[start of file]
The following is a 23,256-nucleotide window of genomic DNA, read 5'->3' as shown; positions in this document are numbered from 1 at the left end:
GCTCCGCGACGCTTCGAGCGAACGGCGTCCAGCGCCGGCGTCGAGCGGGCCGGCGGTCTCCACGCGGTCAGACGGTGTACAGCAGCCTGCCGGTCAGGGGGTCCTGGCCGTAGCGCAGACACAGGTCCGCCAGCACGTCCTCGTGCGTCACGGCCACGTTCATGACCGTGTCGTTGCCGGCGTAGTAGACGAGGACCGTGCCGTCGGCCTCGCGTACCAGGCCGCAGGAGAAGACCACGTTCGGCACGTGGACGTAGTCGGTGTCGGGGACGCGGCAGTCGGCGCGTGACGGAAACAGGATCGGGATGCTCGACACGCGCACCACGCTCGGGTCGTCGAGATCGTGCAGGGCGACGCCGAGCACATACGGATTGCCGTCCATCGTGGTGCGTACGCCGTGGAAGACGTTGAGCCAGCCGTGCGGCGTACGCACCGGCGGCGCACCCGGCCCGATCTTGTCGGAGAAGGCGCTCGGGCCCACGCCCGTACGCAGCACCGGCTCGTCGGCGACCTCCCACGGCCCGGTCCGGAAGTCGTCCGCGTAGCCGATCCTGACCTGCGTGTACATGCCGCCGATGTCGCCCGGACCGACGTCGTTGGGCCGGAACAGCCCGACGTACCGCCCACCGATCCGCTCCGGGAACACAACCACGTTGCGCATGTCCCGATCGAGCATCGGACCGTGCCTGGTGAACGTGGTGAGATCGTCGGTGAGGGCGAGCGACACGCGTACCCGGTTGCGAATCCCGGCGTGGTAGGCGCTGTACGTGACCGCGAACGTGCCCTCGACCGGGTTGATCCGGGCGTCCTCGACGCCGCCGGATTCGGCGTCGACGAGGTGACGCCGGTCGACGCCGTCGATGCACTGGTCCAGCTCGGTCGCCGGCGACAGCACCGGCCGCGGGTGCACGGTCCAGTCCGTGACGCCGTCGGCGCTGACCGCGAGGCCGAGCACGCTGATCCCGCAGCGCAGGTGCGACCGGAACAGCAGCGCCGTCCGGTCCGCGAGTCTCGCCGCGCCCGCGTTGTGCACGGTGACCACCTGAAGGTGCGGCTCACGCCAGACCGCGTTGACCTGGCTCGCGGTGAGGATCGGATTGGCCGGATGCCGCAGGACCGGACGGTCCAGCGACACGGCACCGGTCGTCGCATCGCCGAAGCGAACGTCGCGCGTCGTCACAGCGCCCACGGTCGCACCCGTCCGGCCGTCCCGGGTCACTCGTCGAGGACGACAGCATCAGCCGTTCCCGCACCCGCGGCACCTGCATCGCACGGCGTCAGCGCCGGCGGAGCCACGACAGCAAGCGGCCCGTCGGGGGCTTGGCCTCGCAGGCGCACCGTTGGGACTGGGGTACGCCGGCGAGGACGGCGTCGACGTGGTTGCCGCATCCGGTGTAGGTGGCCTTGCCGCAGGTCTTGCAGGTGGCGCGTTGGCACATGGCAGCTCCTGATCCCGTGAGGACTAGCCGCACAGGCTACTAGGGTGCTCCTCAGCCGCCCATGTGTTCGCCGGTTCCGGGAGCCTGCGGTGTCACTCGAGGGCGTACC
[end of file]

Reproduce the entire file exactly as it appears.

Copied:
The following is a 23,256-nucleotide window of genomic DNA, read 5'->3' as shown; positions in this document are numbered from 1 at the left end:
GCTCCGCGACGCTTCGAGCGAACGGCGTCCAGCGCCGGCGTCGAGCGGGCCGGCGGTCTCCACGCGGTCAGACGGTGTACAGCAGCCTGCCGGTCAGGGGGTCCTGGCCGTAGCGCAGACACAGGTCCGCCAGCACGTCCTCGTGCGTCACGGCCACGTTCATGACCGTGTCGTTGCCGGCGTAGTAGACGAGGACCGTGCCGTCGGCCTCGCGTACCAGGCCGCAGGAGAAGACCACGTTCGGCACGTGGACGTAGTCGGTGTCGGGGACGCGGCAGTCGGCGCGTGACGGAAACAGGATCGGGATGCTCGACACGCGCACCACGCTCGGGTCGTCGAGATCGTGCAGGGCGACGCCGAGCACATACGGATTGCCGTCCATCGTGGTGCGTACGCCGTGGAAGACGTTGAGCCAGCCGTGCGGCGTACGCACCGGCGGCGCACCCGGCCCGATCTTGTCGGAGAAGGCGCTCGGGCCCACGCCCGTACGCAGCACCGGCTCGTCGGCGACCTCCCACGGCCCGGTCCGGAAGTCGTCCGCGTAGCCGATCCTGACCTGCGTGTACATGCCGCCGATGTCGCCCGGACCGACGTCGTTGGGCCGGAACAGCCCGACGTACCGCCCACCGATCCGCTCCGGGAACACAACCACGTTGCGCATGTCCCGATCGAGCATCGGACCGTGCCTGGTGAACGTGGTGAGATCGTCGGTGAGGGCGAGCGACACGCGTACCCGGTTGCGAATCCCGGCGTGGTAGGCGCTGTACGTGACCGCGAACGTGCCCTCGACCGGGTTGATCCGGGCGTCCTCGACGCCGCCGGATTCGGCGTCGACGAGGTGACGCCGGTCGACGCCGTCGATGCACTGGTCCAGCTCGGTCGCCGGCGACAGCACCGGCCGCGGGTGCACGGTCCAGTCCGTGACGCCGTCGGCGCTGACCGCGAGGCCGAGCACGCTGATCCCGCAGCGCAGGTGCGACCGGAACAGCAGCGCCGTCCGGTCCGCGAGTCTCGCCGCGCCCGCGTTGTGCACGGTGACCACCTGAAGGTGCGGCTCACGCCAGACCGCGTTGACCTGGCTCGCGGTGAGGATCGGATTGGCCGGATGCCGCAGGACCGGACGGTCCAGCGACACGGCACCGGTCGTCGCATCGCCGAAGCGAACGTCGCGCGTCGTCACAGCGCCCACGGTCGCACCCGTCCGGCCGTCCCGGGTCACTCGTCGAGGACGACAGCATCAGCCGTTCCCGCACCCGCGGCACCTGCATCGCACGGCGTCAGCGCCGGCGGAGCCACGACAGCAAGCGGCCCGTCGGGGGCTTGGCCTCGCAGGCGCACCGTTGGGACTGGGGTACGCCGGCGAGGACGGCGTCGACGTGGTTGCCGCATCCGGTGTAGGTGGCCTTGCCGCAGGTCTTGCAGGTGGCGCGTTGGCACATGGCAGCTCCTGATCCCGTGAGGACTAGCCGCACAGGCTACTAGGGTGCTCCTCAGCCGCCCATGTGTTCGCCGGTTCCGGGAGCCTGCGGTGTCACTCGAGGGCGTACC